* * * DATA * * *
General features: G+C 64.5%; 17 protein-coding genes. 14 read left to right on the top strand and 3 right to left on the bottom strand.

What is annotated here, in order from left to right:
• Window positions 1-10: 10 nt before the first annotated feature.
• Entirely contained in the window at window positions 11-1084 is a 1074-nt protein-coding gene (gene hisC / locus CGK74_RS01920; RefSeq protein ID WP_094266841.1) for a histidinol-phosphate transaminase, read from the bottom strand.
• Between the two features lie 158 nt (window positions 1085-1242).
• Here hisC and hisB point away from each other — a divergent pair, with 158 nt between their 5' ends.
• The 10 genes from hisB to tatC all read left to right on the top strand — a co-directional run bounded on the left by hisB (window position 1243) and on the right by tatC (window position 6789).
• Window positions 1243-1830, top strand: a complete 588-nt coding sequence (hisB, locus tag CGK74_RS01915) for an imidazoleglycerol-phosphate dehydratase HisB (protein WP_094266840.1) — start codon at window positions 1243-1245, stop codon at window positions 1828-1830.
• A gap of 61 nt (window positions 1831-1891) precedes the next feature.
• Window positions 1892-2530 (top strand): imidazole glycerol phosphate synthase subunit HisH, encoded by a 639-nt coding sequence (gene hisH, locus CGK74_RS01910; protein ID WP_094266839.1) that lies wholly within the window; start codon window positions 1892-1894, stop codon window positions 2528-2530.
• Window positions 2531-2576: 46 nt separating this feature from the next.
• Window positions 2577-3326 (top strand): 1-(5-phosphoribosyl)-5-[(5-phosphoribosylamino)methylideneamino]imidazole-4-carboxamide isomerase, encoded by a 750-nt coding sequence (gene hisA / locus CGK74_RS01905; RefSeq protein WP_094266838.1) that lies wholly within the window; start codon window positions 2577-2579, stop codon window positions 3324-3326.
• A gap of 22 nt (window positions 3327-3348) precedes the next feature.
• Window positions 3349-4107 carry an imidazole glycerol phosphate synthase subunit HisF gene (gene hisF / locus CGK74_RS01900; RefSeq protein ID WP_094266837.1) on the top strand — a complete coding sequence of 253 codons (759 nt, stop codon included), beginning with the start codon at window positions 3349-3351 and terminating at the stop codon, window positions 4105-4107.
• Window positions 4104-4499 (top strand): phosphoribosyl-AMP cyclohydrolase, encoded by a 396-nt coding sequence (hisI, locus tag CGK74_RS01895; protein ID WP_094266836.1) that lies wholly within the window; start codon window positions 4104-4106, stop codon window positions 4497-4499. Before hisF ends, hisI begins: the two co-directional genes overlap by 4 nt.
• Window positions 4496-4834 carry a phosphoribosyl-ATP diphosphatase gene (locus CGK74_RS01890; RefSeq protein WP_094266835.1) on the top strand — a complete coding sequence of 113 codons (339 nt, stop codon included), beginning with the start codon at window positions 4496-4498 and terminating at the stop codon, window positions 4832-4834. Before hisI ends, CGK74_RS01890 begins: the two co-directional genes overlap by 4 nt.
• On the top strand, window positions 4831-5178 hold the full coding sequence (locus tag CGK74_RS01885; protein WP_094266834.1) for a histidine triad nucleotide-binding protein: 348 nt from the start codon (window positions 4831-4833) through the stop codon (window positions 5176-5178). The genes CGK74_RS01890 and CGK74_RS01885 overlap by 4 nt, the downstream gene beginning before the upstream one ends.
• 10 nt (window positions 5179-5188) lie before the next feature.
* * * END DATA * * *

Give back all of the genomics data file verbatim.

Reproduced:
General features: G+C 64.5%; 17 protein-coding genes. 14 read left to right on the top strand and 3 right to left on the bottom strand.

What is annotated here, in order from left to right:
• Window positions 1-10: 10 nt before the first annotated feature.
• Entirely contained in the window at window positions 11-1084 is a 1074-nt protein-coding gene (gene hisC / locus CGK74_RS01920; RefSeq protein ID WP_094266841.1) for a histidinol-phosphate transaminase, read from the bottom strand.
• Between the two features lie 158 nt (window positions 1085-1242).
• Here hisC and hisB point away from each other — a divergent pair, with 158 nt between their 5' ends.
• The 10 genes from hisB to tatC all read left to right on the top strand — a co-directional run bounded on the left by hisB (window position 1243) and on the right by tatC (window position 6789).
• Window positions 1243-1830, top strand: a complete 588-nt coding sequence (hisB, locus tag CGK74_RS01915) for an imidazoleglycerol-phosphate dehydratase HisB (protein WP_094266840.1) — start codon at window positions 1243-1245, stop codon at window positions 1828-1830.
• A gap of 61 nt (window positions 1831-1891) precedes the next feature.
• Window positions 1892-2530 (top strand): imidazole glycerol phosphate synthase subunit HisH, encoded by a 639-nt coding sequence (gene hisH, locus CGK74_RS01910; protein ID WP_094266839.1) that lies wholly within the window; start codon window positions 1892-1894, stop codon window positions 2528-2530.
• Window positions 2531-2576: 46 nt separating this feature from the next.
• Window positions 2577-3326 (top strand): 1-(5-phosphoribosyl)-5-[(5-phosphoribosylamino)methylideneamino]imidazole-4-carboxamide isomerase, encoded by a 750-nt coding sequence (gene hisA / locus CGK74_RS01905; RefSeq protein WP_094266838.1) that lies wholly within the window; start codon window positions 2577-2579, stop codon window positions 3324-3326.
• A gap of 22 nt (window positions 3327-3348) precedes the next feature.
• Window positions 3349-4107 carry an imidazole glycerol phosphate synthase subunit HisF gene (gene hisF / locus CGK74_RS01900; RefSeq protein ID WP_094266837.1) on the top strand — a complete coding sequence of 253 codons (759 nt, stop codon included), beginning with the start codon at window positions 3349-3351 and terminating at the stop codon, window positions 4105-4107.
• Window positions 4104-4499 (top strand): phosphoribosyl-AMP cyclohydrolase, encoded by a 396-nt coding sequence (hisI, locus tag CGK74_RS01895; protein ID WP_094266836.1) that lies wholly within the window; start codon window positions 4104-4106, stop codon window positions 4497-4499. Before hisF ends, hisI begins: the two co-directional genes overlap by 4 nt.
• Window positions 4496-4834 carry a phosphoribosyl-ATP diphosphatase gene (locus CGK74_RS01890; RefSeq protein WP_094266835.1) on the top strand — a complete coding sequence of 113 codons (339 nt, stop codon included), beginning with the start codon at window positions 4496-4498 and terminating at the stop codon, window positions 4832-4834. Before hisI ends, CGK74_RS01890 begins: the two co-directional genes overlap by 4 nt.
• On the top strand, window positions 4831-5178 hold the full coding sequence (locus tag CGK74_RS01885; protein WP_094266834.1) for a histidine triad nucleotide-binding protein: 348 nt from the start codon (window positions 4831-4833) through the stop codon (window positions 5176-5178). The genes CGK74_RS01890 and CGK74_RS01885 overlap by 4 nt, the downstream gene beginning before the upstream one ends.
• 10 nt (window positions 5179-5188) lie before the next feature.